Quality Light Steel Framing Connections and Members
Your Link to the Steel Industry®

CALL US TODAY 1-888-474-4876

Home > Wall Bridging Background

Wall Bridging Background

Bridging for load bearing studs is needed to resist the following forces:

  1. Weak axis buckling induced by axial compression load.
  2. Torsion induced by wind load.

AISI Wall Stud Design Standard (2004), referenced by 2006 IBC; or AISI-NAS Specification (2007) provides the load and stiffness requirements for bracing members due to the effects of axial compression load and wind load as given in the table below. Contact TSN Technical Support (888) 474-4876 if further information is needed regarding wall bridging design.

Fig1

As axial compression and lateral wind loads are applied, wall studs react with weak axis buckling and torsional rotation. To offset these forces, a form of bridging is incorporated into the wall system. Bridging loads accumulate over the run of the wall, requiring transfer of lateral forces in bridging at columns or to the floor slab into the structural load path to the foundation.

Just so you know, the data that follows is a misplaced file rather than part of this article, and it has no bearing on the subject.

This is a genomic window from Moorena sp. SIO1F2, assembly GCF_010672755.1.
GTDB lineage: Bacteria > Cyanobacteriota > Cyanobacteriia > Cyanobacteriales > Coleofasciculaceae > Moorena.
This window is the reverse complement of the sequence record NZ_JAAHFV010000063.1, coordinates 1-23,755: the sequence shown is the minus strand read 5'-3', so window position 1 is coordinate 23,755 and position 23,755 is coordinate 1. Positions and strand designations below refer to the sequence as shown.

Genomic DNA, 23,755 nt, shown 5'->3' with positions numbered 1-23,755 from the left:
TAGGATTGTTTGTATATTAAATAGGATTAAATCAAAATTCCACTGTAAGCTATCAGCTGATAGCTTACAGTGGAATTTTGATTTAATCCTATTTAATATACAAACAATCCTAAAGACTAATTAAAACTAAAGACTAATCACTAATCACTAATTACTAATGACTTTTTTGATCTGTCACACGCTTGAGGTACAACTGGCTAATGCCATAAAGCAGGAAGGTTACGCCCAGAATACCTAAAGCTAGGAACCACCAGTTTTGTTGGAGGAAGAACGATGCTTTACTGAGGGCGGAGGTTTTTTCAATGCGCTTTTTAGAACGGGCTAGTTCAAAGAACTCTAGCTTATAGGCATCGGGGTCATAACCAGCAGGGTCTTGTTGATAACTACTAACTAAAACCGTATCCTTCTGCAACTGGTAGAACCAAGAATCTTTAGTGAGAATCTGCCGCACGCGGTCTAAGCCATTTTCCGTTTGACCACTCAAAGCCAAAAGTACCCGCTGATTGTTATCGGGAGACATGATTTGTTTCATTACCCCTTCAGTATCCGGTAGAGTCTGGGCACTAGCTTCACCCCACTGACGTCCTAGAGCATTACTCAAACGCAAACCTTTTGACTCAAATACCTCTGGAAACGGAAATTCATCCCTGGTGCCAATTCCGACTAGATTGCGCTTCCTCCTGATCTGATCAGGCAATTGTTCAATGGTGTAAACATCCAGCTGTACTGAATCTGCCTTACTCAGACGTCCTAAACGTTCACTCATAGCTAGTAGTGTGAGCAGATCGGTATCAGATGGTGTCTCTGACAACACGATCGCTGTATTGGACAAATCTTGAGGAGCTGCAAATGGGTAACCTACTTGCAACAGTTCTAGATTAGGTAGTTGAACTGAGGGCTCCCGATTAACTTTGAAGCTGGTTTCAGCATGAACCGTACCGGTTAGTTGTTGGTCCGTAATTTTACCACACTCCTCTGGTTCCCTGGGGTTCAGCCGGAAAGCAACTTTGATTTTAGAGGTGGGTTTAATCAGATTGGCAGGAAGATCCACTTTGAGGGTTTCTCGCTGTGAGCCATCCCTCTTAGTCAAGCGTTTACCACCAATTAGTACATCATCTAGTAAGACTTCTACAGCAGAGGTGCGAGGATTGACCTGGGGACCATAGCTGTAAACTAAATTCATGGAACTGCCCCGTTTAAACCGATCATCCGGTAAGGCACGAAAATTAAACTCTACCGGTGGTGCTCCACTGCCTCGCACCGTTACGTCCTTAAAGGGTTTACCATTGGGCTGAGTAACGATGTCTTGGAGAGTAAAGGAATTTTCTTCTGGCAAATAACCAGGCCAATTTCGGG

Bridging Requirements
AISI Wall Stud Design Standard 2004 AISI-NAS Specification 2007
Stud Axial Compression Load Capacity:
Bracing Load PBrace* = 0.02 x Stud Axial
Strength (PStud) x # of studs braced.
Load Capacity:
Bracing Load PBrace* = 0.01 x Stud Axial Strength
(PStud) x # of studs braced.

Stiffness Capacity:
Lateral Stiffness βBrace = 4 x Stud Nominal Axial
Strength / Unbraced Length (for one row of bridging).

Lateral Stiffness βBrace = 6 x Stud Nominal Axial
Strength / Unbraced Length (for two rows of bridging).

Wind Load Capacity:
Twist Load PL = 1.5 x Wind Load x Bridging Spacing x Stud Spacing x m(Shear Center Distance) / Stud Depth.
Twist Moment M1 = PL x Stud Depth.

* Bracing forces accumulate over the run of the wall until anchored.

Bridging load bearing studs against torsion by wind.
Ref1
Ref3
Bridging load bearing studs against weak axis buckling. 
Ref2
Ref4